From the journals of DukeZhou:

As a kid, I loved playing strategy board games, especially the modern variety.  But the degree to which luck was a factor in games like Risk always bothered me.  You could play with superior strategy, but still lose the game if you got unlucky with too many dice rolls.  This was often a factor in early computer strategy games, but as computers got more powerful, the games games got complex, and I started to notice them becoming more deterministic.  There might still be random factors in terms of resource distribution, but the trend in mechanics has been decidedly in the direction of reducing luck as the computer strategy game genre matures.[1]

When I discovered Sudoku back in 2005, I was amazed at the mechanics of the puzzle, the way the constraints of Sudoku gave it a magical feeling, and the sheer number of combinations—for 9×9 Sudoku, there are about 6.7×1021.  Although I’m not a huge puzzle guy, it struck me that there was a game in there somewhere. (In the strictest definition, games are distinct from puzzles in requiring multiple competitors).  I started thinking about it obsessively, developing game mechanics based on Latin squares, without elements of chance, but the games always resulted in a win for the advantaged player or a stalemate.  At the time I didn’t realize I was designing from first principles.  This naiveté served me well in that I had no idea how hard a task I had undertaken.

The next big “aha” moment came when I got my first tablet.  It was quickly apparent that the tablet was a natural context for strategy games.  Strategy games are historically boardgames, and the tablet is a gameboard that can process. The opportunities of such an interface opened a world of possibilities. There is a certain stickiness to touch.  Less than a year later, in May of 2013, I’d cracked the [M] mechanics which form the basis for Mbrane.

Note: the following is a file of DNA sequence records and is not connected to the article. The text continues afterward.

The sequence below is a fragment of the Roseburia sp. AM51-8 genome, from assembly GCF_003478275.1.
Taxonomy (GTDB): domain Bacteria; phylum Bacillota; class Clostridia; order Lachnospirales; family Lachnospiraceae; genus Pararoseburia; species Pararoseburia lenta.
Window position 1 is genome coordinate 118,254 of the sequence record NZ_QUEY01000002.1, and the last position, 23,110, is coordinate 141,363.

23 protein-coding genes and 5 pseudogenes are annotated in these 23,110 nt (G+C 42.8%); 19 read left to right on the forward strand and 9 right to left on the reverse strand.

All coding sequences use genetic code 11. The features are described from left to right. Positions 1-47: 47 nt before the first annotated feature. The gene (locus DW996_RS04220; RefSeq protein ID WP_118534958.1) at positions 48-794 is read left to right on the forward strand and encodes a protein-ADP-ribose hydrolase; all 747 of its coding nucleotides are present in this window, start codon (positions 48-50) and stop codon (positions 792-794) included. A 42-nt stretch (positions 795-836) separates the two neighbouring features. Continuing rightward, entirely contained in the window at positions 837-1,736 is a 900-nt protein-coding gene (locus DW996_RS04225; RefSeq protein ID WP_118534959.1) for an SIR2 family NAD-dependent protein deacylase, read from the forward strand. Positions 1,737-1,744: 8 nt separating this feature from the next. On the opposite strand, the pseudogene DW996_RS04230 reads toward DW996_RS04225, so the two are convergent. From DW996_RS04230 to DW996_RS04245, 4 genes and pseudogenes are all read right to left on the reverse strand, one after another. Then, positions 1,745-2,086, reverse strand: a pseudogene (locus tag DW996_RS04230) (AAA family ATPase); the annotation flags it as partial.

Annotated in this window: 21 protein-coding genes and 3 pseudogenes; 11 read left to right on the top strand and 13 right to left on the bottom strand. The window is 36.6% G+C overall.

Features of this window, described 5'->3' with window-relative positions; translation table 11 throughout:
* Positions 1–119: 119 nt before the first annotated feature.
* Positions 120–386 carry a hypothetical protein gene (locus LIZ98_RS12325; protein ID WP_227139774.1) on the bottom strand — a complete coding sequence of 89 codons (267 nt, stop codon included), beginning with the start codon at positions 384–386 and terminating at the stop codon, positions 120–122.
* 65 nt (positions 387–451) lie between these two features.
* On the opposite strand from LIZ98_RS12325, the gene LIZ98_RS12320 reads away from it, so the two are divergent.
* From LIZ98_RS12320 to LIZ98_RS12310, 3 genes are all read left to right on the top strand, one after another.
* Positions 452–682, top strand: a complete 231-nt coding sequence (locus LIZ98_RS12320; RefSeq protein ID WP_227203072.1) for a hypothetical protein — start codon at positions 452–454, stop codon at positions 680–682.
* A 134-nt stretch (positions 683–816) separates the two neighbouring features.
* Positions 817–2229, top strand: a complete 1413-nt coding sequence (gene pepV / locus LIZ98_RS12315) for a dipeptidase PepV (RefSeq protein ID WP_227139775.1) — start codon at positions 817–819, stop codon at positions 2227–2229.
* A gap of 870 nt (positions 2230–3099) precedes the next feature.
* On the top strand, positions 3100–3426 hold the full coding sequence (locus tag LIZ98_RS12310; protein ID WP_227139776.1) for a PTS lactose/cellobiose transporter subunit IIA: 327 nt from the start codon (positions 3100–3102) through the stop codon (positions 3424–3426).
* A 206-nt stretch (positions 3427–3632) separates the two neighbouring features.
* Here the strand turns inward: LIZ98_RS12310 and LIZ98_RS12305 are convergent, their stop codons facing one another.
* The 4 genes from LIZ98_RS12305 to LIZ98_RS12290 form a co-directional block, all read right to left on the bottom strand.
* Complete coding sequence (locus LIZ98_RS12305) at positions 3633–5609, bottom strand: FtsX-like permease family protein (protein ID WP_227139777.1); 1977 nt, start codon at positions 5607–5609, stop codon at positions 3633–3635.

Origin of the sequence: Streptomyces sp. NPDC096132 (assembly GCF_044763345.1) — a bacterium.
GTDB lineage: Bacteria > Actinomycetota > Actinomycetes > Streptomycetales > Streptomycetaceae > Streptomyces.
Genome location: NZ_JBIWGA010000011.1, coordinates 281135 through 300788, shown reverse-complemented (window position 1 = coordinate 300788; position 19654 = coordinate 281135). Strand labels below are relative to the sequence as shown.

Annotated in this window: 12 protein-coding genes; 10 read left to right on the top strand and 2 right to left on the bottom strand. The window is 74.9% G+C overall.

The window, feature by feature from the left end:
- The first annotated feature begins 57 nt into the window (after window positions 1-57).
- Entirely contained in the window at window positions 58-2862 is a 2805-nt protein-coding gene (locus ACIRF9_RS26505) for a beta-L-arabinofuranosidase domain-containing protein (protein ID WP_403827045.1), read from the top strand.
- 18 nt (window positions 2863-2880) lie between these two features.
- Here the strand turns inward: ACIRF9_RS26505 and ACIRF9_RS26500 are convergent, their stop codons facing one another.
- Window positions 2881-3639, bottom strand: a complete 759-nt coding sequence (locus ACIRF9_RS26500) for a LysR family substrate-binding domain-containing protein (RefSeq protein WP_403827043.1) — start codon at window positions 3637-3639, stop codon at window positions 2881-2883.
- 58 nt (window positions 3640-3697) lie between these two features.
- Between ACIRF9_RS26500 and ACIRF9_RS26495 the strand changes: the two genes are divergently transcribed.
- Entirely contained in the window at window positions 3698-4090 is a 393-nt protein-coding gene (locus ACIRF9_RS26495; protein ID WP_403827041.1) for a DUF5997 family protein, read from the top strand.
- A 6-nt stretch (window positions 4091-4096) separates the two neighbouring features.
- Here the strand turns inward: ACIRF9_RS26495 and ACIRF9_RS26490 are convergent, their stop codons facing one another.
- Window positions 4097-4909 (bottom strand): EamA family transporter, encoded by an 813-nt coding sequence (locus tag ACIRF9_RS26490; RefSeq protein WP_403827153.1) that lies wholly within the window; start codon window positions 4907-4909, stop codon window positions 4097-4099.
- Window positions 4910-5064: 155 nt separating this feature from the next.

The breakthrough was interesting.  After 8 years of banging my head against a wall, I decided to [redacted] off and started playing Fallout 3.  day.  How this was supposed to help matters I can’t say, but it  did the trick.  At the end of a week of roaming the post-apocalyptic wasteland of D.C., very little sleep, the rules of Mbrane dropped into my head, fully formed.  I booted up my workstation, printed out a gameboard and pieces, and called my buddy Connor, who always pwns me in Chess, to come test with me. (Luckily he’s not afraid of the wee hours, and tends towards them like me;)  To our surprise, the mechanics not only worked—the more we played, the more intrigued we became.  We quickly realized we were on to something special.

The goal had been to create a computer game that was simple enough that I could program it myself, with the caveat that it had to be wholly original.  That first part is easy, the second part not so much.  New games come out every day but wholly original games, not based on pre-existing mechanics, occur much more rarely. This is to say that a large number of new games are evolutions of existing games, with that process driven by generations of designers.  But truly new games, when new games do occur, can have the feeling of the miraculous.

Not only is Mbrane a game like no other, it belongs to one of the most esteemed classes of games played by humans: non-chance games of perfect information.[2]  The fundamental games in this class are few and among the most popular and long-lived games in the world: Chess, Checkers, Tic-Tac-Toe and Go.[3]

It’s my great hope that players of all stripes and preferences will enjoy this simple game.

The Creator of Mbrane


[1] Richard Garfield, creator of Magic: The Gathering, talks about this phenomena in his Copenhagen Lecture.

[2] Technically these are zero-sum, finite, partisan, sequential, deterministic games of perfect information.  Such games are also deemed abstract and combinatorial.  [M] may also be referred to as “Multiplayer Partisan Sudoku”.

[3] There are a few other fundamental games in this class people play, such as Mancala and Domineering.  Many variants of these Ur games exist.  For Chess, there are variants such as Xianqui (Chinese Chess) and Shogi, and all Chess games are thought to derive from Chaturanga.  Tic-tac-toe forms the basis for all connection games, also known as m,n,k-games, and which include Connect Four and Gomoku. Modern connection games include Hex, co-invented by John Forbes Nash, which revolutionized modern strategy boardgames by introducing hexagonal maps, extending the proto-hexagonal triangular lattice of Stern-Halma. Even the famous Othello, aka Reversi, can be understood as a simplified version of Go, with less complexity, an added constraint, and flipping of enemy tokens instead of capture. More recently, there has been a whole new class of game known as graph coloring games.  [M] has graph coloring properties, but these arise naturally when the numbers are allowed value, distinct from the Sudoku puzzle or the impartial forms of the Sudoku game. These characteristics allowed us to become the first game played on a heatmap gameboard.